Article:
Recently, O’Kelly and Walter won a $100,000 Ohio Third Frontier Startup Validation Fund grant to continue commercializing energyhawc. They have also brought on board James Rowland, a former capstone team member and current OSU master’s student. In June 2014, the OSU Technology and Commercialization Office submitted a utility patent application. O’Kelly, Walter, and Rowland are now working on a third prototype.

Photo of a young man standing in front of an old stone building.

Solar Decathlon alumnus Matthew O’Kelly stands on the University of Pennsylvania campus in Philadelphia. O’Kelly is part of a team that has developed a patent-pending technology that began with the Solar Decathlon 2011 OSU house. Photo courtesy of Matthew O’Kelly.

“First and foremost, the Solar Decathlon is working to provide the novel solutions we will need to solve one of the greatest challenges of our generation: the energy crisis,” O’Kelly says. “The side effect of having students work on this problem is that we will have a new generation of engineering, architecture, and business people who are prepared to lead responsible and sustainable projects throughout the world.”

Although O’Kelly will continue to work with Walter and Rowland on energyhawc, he’s about to begin the next step in his professional career at the University of Pennsylvania, where he will be a doctoral student in electrical and systems engineering. He intends to shift his focus from product design back to research on embedded systems and controls, but he still plans to keep energy, infrastructure, and sustainability at the forefront of his career.

“The students, organizers, and supporters I worked with through the Solar Decathlon have sharpened my resolve to create more sustainable products, buildings, and infrastructure through both social and technological change,” he says. “I believe that I am not alone in these goals and that events like the Solar Decathlon are very important in training the next generation of engineers, designers, and entrepreneurs who will lead this charge.”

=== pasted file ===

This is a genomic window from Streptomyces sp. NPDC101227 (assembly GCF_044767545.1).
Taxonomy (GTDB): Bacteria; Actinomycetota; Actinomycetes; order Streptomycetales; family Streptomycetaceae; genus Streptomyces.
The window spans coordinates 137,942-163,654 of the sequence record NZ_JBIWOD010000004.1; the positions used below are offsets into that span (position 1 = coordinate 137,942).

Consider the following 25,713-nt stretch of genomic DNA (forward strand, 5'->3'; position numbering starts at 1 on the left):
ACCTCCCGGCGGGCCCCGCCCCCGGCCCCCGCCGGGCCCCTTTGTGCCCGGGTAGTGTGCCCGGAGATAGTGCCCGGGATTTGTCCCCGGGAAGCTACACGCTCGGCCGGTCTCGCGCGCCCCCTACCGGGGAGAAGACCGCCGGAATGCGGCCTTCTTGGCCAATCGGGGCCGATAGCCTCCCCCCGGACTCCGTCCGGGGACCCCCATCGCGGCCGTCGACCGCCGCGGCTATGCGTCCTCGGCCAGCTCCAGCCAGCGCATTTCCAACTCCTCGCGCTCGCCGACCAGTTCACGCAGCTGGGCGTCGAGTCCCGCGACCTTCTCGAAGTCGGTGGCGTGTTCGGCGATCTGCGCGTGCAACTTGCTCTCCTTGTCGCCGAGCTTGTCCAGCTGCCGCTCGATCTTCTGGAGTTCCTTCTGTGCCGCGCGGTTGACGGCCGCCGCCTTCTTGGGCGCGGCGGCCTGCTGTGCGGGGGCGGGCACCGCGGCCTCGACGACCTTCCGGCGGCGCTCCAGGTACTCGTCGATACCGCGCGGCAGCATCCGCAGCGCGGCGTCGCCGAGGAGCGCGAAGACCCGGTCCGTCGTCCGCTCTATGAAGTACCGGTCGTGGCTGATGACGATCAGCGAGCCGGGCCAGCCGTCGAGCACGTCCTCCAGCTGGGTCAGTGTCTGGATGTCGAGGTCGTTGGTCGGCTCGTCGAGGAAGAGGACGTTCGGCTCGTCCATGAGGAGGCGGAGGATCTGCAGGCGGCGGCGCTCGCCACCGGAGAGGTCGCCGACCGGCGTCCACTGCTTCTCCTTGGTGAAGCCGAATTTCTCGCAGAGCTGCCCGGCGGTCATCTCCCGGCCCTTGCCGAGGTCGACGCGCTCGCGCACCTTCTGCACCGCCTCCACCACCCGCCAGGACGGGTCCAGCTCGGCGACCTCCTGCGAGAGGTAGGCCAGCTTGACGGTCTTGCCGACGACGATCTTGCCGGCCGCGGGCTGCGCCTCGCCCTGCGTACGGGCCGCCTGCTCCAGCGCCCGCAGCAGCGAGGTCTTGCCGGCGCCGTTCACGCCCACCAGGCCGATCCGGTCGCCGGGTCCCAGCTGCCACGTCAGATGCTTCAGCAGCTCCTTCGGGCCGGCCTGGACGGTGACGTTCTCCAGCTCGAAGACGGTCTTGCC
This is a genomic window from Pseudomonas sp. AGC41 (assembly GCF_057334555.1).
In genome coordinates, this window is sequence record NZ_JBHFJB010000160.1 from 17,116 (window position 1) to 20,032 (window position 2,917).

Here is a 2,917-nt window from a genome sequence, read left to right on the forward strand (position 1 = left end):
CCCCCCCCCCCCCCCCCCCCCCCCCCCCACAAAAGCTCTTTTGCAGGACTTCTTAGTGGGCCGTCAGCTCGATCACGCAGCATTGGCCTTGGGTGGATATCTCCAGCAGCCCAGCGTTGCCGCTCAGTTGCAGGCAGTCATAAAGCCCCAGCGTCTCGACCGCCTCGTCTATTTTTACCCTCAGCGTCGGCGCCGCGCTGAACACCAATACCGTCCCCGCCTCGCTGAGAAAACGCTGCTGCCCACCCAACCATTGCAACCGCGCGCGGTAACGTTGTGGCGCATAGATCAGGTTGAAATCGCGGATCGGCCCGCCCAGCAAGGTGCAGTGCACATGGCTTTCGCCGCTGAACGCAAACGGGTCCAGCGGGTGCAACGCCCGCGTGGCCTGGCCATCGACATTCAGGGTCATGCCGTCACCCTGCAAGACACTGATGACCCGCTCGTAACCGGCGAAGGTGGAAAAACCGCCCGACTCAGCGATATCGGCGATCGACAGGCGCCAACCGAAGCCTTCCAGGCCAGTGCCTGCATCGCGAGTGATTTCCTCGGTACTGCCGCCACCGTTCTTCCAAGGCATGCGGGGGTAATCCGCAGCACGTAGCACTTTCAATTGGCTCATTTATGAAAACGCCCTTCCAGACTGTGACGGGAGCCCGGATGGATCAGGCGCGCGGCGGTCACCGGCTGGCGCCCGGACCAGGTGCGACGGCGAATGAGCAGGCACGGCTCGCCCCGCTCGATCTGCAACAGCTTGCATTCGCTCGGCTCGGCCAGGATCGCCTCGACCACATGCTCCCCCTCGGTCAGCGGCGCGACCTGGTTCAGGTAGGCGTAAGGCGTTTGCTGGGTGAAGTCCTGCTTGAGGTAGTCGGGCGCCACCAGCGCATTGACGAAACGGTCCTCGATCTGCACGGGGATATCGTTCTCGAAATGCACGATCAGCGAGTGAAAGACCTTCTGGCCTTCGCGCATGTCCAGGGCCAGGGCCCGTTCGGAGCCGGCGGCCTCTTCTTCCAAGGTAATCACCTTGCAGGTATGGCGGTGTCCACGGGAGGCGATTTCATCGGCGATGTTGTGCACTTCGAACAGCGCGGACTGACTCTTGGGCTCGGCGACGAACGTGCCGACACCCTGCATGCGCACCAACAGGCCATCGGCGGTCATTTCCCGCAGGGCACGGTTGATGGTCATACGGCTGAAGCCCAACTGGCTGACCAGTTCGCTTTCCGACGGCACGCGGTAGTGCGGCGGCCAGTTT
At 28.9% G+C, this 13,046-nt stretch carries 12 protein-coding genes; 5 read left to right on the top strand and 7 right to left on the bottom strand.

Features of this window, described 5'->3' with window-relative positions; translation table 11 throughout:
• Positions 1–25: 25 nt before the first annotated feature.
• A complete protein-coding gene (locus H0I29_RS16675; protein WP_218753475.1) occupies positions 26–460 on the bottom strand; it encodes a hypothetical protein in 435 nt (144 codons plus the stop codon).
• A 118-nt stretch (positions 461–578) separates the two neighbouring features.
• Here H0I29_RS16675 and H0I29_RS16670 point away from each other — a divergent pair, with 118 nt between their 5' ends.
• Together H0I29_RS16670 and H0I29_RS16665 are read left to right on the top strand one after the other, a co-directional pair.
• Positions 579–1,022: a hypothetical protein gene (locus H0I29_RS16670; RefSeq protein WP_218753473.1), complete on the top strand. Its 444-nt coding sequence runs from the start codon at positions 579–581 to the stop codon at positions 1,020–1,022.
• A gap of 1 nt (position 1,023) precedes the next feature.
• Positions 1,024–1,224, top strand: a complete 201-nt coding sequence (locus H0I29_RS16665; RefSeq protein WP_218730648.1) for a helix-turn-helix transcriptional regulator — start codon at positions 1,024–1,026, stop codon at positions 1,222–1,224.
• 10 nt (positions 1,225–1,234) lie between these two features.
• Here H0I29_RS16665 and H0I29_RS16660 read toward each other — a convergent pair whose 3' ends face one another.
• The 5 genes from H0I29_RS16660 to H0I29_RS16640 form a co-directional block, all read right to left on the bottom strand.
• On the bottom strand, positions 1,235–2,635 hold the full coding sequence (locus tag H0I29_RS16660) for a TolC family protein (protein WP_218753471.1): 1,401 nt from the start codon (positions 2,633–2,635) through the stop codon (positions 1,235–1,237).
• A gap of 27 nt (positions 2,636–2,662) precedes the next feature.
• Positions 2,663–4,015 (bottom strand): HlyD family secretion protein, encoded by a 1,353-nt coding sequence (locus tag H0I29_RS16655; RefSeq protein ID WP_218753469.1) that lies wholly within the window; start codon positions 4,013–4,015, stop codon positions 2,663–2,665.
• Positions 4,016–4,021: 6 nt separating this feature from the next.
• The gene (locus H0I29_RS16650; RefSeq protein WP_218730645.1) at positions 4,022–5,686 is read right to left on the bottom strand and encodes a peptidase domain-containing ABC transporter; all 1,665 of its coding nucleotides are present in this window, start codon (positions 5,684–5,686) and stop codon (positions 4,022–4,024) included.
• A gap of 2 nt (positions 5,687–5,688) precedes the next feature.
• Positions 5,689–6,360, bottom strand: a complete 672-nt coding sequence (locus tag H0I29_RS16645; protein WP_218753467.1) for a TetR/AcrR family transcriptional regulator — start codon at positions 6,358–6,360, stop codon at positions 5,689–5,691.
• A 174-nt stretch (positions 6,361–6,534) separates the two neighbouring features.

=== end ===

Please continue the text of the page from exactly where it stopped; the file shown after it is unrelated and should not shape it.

Carol Laurie is the communications manager of the U.S. Department of Energy Solar Decathlon.

 

Solar Decathlon Sponsors Share the Spotlight

Monday, August 25, 2014

By Carol Laurie

The U.S. Department of Energy Solar Decathlon captures the attention of millions of people worldwide. As partners of the event, Solar Decathlon sponsors share this spotlight and gain outstanding exposure—onsite, online, in print, and over the air.

In 2013 alone, the Solar Decathlon achieved the following worldwide media coverage:

  • Total media impressions:  2 billion+
  • Total media stories: 2,400+
  • Online articles: 1,750+
  • Print articles: 350+ in 150 publications
  • Broadcast: 200+ television stories and 150+ radio interviews
  • Media attendance: 225 media onsite.

The Solar Decathlon also has impressive digital reach, with social media driving traffic to the website, where sponsors are recognized.

  • Solar Decathlon 2013 website: 3.2 million page views and 500,000 visitors
  • Facebook: 15,500+ fans
  • Twitter: More than 13,000 followers
  • YouTube: 1,200+ subscribers and 1 million+ video views
  • Flickr: 2.8 million overall image views
  • Instagram: 950 tagged photos by public.
Photo of a group of cheering people and a ribbon falling away after being cut by a woman holding a pair of giant scissors.

Solar Decathlon sponsors receive exposure to thousands of visitors and volunteers throughout the Solar Decathlon village. Top-level sponsors also have the opportunity to play an active role in ceremonies, such as this ribbon cutting, which opened Solar Decathlon 2013. Credit: Eric Grigorian/U.S. Department of Energy Solar Decathlon